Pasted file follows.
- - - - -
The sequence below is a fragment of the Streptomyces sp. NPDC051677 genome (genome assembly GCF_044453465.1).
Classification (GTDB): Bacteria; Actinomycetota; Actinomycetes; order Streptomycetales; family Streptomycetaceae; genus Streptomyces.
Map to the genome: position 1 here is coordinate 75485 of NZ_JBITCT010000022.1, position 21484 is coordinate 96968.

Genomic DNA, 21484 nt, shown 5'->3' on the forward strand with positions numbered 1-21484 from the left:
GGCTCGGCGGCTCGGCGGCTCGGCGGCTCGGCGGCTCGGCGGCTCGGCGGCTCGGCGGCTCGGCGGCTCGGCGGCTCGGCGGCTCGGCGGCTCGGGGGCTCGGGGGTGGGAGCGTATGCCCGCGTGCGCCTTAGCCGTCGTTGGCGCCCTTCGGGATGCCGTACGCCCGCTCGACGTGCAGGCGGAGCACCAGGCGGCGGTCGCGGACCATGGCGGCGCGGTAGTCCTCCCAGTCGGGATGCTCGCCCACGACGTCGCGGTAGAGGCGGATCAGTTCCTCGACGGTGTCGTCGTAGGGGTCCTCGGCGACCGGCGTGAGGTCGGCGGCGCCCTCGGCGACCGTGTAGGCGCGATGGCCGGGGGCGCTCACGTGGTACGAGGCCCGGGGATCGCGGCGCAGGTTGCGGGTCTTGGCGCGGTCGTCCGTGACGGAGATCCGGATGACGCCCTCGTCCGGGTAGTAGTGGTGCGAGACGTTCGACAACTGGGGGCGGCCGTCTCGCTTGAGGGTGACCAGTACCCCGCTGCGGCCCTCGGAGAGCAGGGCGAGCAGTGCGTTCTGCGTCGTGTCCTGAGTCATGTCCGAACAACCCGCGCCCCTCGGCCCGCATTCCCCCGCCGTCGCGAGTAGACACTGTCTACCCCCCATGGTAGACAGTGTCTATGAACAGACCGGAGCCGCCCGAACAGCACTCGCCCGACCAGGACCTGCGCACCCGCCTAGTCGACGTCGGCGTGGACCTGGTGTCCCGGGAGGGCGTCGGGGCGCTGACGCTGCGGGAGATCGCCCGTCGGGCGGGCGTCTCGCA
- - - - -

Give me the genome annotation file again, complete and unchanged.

The sequence below is a fragment of the Streptomyces sp. NPDC051677 genome (genome assembly GCF_044453465.1).
Classification (GTDB): Bacteria; Actinomycetota; Actinomycetes; order Streptomycetales; family Streptomycetaceae; genus Streptomyces.
Map to the genome: position 1 here is coordinate 75485 of NZ_JBITCT010000022.1, position 21484 is coordinate 96968.

Genomic DNA, 21484 nt, shown 5'->3' on the forward strand with positions numbered 1-21484 from the left:
GGCTCGGCGGCTCGGCGGCTCGGCGGCTCGGCGGCTCGGCGGCTCGGCGGCTCGGCGGCTCGGCGGCTCGGCGGCTCGGCGGCTCGGCGGCTCGGGGGCTCGGGGGTGGGAGCGTATGCCCGCGTGCGCCTTAGCCGTCGTTGGCGCCCTTCGGGATGCCGTACGCCCGCTCGACGTGCAGGCGGAGCACCAGGCGGCGGTCGCGGACCATGGCGGCGCGGTAGTCCTCCCAGTCGGGATGCTCGCCCACGACGTCGCGGTAGAGGCGGATCAGTTCCTCGACGGTGTCGTCGTAGGGGTCCTCGGCGACCGGCGTGAGGTCGGCGGCGCCCTCGGCGACCGTGTAGGCGCGATGGCCGGGGGCGCTCACGTGGTACGAGGCCCGGGGATCGCGGCGCAGGTTGCGGGTCTTGGCGCGGTCGTCCGTGACGGAGATCCGGATGACGCCCTCGTCCGGGTAGTAGTGGTGCGAGACGTTCGACAACTGGGGGCGGCCGTCTCGCTTGAGGGTGACCAGTACCCCGCTGCGGCCCTCGGAGAGCAGGGCGAGCAGTGCGTTCTGCGTCGTGTCCTGAGTCATGTCCGAACAACCCGCGCCCCTCGGCCCGCATTCCCCCGCCGTCGCGAGTAGACACTGTCTACCCCCCATGGTAGACAGTGTCTATGAACAGACCGGAGCCGCCCGAACAGCACTCGCCCGACCAGGACCTGCGCACCCGCCTAGTCGACGTCGGCGTGGACCTGGTGTCCCGGGAGGGCGTCGGGGCGCTGACGCTGCGGGAGATCGCCCGTCGGGCGGGCGTCTCGCA